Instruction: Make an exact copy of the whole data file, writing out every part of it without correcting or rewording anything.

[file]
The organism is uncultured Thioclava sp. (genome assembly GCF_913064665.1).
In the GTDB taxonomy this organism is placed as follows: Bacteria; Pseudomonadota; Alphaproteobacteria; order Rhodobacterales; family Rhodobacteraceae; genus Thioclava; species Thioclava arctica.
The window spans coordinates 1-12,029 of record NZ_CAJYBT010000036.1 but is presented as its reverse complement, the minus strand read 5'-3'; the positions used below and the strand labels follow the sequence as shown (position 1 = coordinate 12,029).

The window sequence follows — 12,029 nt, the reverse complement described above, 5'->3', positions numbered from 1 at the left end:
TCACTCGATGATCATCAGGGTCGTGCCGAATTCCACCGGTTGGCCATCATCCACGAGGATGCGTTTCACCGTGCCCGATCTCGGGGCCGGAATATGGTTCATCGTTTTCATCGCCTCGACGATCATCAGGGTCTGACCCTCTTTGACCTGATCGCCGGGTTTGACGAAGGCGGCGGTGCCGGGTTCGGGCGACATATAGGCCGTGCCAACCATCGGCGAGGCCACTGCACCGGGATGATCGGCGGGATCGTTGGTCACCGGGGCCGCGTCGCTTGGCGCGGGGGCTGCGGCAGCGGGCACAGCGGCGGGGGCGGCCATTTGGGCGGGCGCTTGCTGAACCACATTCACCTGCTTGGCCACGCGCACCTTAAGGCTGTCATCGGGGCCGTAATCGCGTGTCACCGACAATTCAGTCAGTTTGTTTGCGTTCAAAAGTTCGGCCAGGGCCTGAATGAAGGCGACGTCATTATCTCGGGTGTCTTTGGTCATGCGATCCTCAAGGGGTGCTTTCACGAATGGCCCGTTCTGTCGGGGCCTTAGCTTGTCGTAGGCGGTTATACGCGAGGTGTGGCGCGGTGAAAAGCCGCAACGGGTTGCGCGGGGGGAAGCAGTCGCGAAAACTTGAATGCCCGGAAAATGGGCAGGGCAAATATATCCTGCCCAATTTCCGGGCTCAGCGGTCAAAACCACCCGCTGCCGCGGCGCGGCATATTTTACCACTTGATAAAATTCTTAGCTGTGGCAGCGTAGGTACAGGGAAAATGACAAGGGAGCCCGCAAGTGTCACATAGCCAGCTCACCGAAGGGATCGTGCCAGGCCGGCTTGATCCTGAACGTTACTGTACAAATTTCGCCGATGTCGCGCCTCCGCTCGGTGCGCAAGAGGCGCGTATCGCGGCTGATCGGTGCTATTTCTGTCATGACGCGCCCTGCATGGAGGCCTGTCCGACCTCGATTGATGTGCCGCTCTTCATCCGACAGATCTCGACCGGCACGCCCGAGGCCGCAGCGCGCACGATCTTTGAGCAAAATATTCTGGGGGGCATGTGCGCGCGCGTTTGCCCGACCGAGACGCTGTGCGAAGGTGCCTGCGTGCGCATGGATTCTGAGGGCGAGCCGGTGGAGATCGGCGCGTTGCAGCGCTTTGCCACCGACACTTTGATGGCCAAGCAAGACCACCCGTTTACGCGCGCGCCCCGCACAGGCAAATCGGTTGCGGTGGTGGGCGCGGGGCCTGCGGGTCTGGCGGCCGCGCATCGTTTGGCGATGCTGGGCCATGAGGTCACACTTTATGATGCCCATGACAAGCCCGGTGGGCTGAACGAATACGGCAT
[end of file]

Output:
The organism is uncultured Thioclava sp. (genome assembly GCF_913064665.1).
In the GTDB taxonomy this organism is placed as follows: Bacteria; Pseudomonadota; Alphaproteobacteria; order Rhodobacterales; family Rhodobacteraceae; genus Thioclava; species Thioclava arctica.
The window spans coordinates 1-12,029 of record NZ_CAJYBT010000036.1 but is presented as its reverse complement, the minus strand read 5'-3'; the positions used below and the strand labels follow the sequence as shown (position 1 = coordinate 12,029).

The window sequence follows — 12,029 nt, the reverse complement described above, 5'->3', positions numbered from 1 at the left end:
TCACTCGATGATCATCAGGGTCGTGCCGAATTCCACCGGTTGGCCATCATCCACGAGGATGCGTTTCACCGTGCCCGATCTCGGGGCCGGAATATGGTTCATCGTTTTCATCGCCTCGACGATCATCAGGGTCTGACCCTCTTTGACCTGATCGCCGGGTTTGACGAAGGCGGCGGTGCCGGGTTCGGGCGACATATAGGCCGTGCCAACCATCGGCGAGGCCACTGCACCGGGATGATCGGCGGGATCGTTGGTCACCGGGGCCGCGTCGCTTGGCGCGGGGGCTGCGGCAGCGGGCACAGCGGCGGGGGCGGCCATTTGGGCGGGCGCTTGCTGAACCACATTCACCTGCTTGGCCACGCGCACCTTAAGGCTGTCATCGGGGCCGTAATCGCGTGTCACCGACAATTCAGTCAGTTTGTTTGCGTTCAAAAGTTCGGCCAGGGCCTGAATGAAGGCGACGTCATTATCTCGGGTGTCTTTGGTCATGCGATCCTCAAGGGGTGCTTTCACGAATGGCCCGTTCTGTCGGGGCCTTAGCTTGTCGTAGGCGGTTATACGCGAGGTGTGGCGCGGTGAAAAGCCGCAACGGGTTGCGCGGGGGGAAGCAGTCGCGAAAACTTGAATGCCCGGAAAATGGGCAGGGCAAATATATCCTGCCCAATTTCCGGGCTCAGCGGTCAAAACCACCCGCTGCCGCGGCGCGGCATATTTTACCACTTGATAAAATTCTTAGCTGTGGCAGCGTAGGTACAGGGAAAATGACAAGGGAGCCCGCAAGTGTCACATAGCCAGCTCACCGAAGGGATCGTGCCAGGCCGGCTTGATCCTGAACGTTACTGTACAAATTTCGCCGATGTCGCGCCTCCGCTCGGTGCGCAAGAGGCGCGTATCGCGGCTGATCGGTGCTATTTCTGTCATGACGCGCCCTGCATGGAGGCCTGTCCGACCTCGATTGATGTGCCGCTCTTCATCCGACAGATCTCGACCGGCACGCCCGAGGCCGCAGCGCGCACGATCTTTGAGCAAAATATTCTGGGGGGCATGTGCGCGCGCGTTTGCCCGACCGAGACGCTGTGCGAAGGTGCCTGCGTGCGCATGGATTCTGAGGGCGAGCCGGTGGAGATCGGCGCGTTGCAGCGCTTTGCCACCGACACTTTGATGGCCAAGCAAGACCACCCGTTTACGCGCGCGCCCCGCACAGGCAAATCGGTTGCGGTGGTGGGCGCGGGGCCTGCGGGTCTGGCGGCCGCGCATCGTTTGGCGATGCTGGGCCATGAGGTCACACTTTATGATGCCCATGACAAGCCCGGTGGGCTGAACGAATACGGCAT